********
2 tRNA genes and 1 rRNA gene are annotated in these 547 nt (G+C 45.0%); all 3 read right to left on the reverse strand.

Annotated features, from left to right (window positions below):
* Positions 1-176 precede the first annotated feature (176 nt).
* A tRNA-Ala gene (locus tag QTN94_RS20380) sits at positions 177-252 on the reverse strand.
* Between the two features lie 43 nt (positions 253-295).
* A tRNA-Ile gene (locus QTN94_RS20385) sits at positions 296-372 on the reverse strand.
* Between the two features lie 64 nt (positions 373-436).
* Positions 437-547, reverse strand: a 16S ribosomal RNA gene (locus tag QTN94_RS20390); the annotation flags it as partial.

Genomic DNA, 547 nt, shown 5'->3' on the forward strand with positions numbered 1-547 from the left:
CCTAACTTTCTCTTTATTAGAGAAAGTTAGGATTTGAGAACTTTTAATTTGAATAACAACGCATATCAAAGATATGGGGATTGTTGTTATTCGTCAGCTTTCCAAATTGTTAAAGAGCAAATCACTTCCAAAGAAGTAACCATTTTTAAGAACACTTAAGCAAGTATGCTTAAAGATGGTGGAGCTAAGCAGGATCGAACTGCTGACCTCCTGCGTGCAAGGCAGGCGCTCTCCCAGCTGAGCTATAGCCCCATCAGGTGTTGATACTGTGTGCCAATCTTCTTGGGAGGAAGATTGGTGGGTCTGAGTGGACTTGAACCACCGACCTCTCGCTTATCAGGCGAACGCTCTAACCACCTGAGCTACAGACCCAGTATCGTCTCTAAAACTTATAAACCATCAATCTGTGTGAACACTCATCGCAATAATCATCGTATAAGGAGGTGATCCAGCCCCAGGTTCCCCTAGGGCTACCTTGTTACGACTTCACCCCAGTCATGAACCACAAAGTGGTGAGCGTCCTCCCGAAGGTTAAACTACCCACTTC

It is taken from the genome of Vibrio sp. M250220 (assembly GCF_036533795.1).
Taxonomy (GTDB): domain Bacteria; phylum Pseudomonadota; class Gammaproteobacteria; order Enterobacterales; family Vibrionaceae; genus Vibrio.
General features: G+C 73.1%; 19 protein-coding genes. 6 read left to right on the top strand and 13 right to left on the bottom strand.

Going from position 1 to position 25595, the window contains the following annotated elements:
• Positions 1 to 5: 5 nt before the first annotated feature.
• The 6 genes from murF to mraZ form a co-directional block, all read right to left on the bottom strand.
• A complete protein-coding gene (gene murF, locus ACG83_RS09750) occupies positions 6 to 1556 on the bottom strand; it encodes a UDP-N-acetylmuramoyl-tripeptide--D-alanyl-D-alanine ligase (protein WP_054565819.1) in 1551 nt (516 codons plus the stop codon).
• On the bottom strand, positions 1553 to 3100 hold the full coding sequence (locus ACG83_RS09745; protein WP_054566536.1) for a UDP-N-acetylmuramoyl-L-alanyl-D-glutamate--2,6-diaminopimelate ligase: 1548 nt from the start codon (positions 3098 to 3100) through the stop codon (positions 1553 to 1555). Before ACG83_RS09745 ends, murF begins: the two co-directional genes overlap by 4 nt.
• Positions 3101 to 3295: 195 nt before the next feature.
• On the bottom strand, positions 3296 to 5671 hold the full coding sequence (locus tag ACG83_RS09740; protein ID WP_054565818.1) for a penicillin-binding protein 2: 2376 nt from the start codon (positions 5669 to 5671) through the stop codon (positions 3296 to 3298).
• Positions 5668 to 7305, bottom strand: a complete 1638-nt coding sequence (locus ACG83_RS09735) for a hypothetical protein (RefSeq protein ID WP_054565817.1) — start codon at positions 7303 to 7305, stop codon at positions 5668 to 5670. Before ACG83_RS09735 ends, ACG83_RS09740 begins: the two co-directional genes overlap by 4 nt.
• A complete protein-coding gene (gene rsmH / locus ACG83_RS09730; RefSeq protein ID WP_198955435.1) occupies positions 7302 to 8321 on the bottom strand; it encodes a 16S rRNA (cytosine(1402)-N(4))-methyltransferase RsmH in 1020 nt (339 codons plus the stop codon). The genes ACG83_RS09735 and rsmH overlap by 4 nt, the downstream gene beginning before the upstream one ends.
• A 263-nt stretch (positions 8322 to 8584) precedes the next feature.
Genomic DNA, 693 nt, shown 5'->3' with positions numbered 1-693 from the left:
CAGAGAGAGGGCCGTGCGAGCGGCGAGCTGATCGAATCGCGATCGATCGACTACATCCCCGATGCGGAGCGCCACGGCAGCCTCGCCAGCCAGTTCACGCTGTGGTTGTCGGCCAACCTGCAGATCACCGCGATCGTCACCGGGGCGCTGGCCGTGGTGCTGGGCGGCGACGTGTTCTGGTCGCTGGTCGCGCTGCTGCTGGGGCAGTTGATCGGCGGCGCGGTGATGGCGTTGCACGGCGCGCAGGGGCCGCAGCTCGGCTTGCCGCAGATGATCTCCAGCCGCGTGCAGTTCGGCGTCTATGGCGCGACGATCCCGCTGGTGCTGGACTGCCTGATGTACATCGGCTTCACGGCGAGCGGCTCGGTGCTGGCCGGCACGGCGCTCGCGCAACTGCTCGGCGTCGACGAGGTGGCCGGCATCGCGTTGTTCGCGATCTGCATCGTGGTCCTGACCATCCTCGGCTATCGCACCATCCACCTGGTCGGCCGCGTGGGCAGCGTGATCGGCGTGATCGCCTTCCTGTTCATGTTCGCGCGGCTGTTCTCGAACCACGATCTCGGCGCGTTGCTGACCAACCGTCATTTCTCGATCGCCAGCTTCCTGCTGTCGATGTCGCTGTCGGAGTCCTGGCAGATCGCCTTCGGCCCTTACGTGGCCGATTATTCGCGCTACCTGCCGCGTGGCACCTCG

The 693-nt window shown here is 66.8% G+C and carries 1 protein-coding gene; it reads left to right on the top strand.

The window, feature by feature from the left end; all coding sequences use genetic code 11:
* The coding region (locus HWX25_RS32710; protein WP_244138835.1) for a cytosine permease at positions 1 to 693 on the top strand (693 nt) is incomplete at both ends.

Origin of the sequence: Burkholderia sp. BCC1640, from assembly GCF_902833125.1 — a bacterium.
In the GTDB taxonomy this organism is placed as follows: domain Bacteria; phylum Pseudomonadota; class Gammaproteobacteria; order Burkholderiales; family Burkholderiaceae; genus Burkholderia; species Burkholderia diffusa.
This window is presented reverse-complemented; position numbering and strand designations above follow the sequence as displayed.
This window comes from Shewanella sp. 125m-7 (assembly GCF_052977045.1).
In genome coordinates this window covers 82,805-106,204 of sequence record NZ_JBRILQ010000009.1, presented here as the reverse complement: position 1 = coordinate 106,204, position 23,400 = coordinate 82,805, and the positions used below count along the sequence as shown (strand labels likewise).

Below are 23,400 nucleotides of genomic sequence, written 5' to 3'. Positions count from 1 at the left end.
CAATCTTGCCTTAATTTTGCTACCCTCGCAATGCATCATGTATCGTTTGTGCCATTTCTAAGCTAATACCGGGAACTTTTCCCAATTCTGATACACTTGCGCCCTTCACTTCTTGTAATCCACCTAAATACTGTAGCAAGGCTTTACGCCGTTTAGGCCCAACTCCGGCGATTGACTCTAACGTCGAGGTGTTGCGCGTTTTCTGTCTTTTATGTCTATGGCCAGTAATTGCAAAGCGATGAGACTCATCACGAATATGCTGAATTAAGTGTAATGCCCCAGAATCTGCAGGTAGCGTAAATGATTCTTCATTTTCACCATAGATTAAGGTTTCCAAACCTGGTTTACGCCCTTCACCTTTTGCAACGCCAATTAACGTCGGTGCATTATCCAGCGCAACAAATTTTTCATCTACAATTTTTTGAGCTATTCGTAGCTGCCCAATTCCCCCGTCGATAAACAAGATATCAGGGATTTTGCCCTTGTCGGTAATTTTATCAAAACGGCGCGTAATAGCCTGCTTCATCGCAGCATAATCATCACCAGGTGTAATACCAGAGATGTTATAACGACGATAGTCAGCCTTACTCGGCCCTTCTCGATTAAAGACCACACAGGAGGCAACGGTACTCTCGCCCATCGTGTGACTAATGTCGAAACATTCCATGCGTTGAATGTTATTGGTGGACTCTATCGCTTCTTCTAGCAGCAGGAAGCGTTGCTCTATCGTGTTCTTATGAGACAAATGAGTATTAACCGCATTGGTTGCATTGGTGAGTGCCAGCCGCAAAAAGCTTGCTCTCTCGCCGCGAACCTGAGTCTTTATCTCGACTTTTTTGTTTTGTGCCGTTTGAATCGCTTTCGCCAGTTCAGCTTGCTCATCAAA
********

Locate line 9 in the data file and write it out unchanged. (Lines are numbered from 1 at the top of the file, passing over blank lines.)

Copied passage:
Genomic DNA, 547 nt, shown 5'->3' on the forward strand with positions numbered 1-547 from the left: